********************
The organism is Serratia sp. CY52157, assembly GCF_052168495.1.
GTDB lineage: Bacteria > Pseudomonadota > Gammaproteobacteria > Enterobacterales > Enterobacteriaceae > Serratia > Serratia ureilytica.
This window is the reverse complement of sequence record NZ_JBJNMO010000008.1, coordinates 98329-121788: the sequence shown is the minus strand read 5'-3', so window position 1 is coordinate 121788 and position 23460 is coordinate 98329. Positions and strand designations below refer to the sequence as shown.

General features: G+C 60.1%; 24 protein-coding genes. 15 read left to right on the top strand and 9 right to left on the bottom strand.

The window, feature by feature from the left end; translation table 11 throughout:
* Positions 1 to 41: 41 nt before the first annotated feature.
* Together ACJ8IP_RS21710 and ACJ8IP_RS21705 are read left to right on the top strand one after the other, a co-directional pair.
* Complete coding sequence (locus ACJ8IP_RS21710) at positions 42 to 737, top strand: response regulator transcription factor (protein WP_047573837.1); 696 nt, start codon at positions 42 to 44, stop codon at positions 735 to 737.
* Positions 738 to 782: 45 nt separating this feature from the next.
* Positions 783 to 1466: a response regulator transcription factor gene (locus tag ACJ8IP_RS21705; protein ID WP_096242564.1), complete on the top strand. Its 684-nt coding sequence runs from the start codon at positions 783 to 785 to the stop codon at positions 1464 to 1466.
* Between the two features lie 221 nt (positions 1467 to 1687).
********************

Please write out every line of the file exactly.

The organism is Serratia sp. CY52157, assembly GCF_052168495.1.
GTDB lineage: Bacteria > Pseudomonadota > Gammaproteobacteria > Enterobacterales > Enterobacteriaceae > Serratia > Serratia ureilytica.
This window is the reverse complement of sequence record NZ_JBJNMO010000008.1, coordinates 98329-121788: the sequence shown is the minus strand read 5'-3', so window position 1 is coordinate 121788 and position 23460 is coordinate 98329. Positions and strand designations below refer to the sequence as shown.

General features: G+C 60.1%; 24 protein-coding genes. 15 read left to right on the top strand and 9 right to left on the bottom strand.

The window, feature by feature from the left end; translation table 11 throughout:
* Positions 1 to 41: 41 nt before the first annotated feature.
* Together ACJ8IP_RS21710 and ACJ8IP_RS21705 are read left to right on the top strand one after the other, a co-directional pair.
* Complete coding sequence (locus ACJ8IP_RS21710) at positions 42 to 737, top strand: response regulator transcription factor (protein WP_047573837.1); 696 nt, start codon at positions 42 to 44, stop codon at positions 735 to 737.
* Positions 738 to 782: 45 nt separating this feature from the next.
* Positions 783 to 1466: a response regulator transcription factor gene (locus tag ACJ8IP_RS21705; protein ID WP_096242564.1), complete on the top strand. Its 684-nt coding sequence runs from the start codon at positions 783 to 785 to the stop codon at positions 1464 to 1466.
* Between the two features lie 221 nt (positions 1467 to 1687).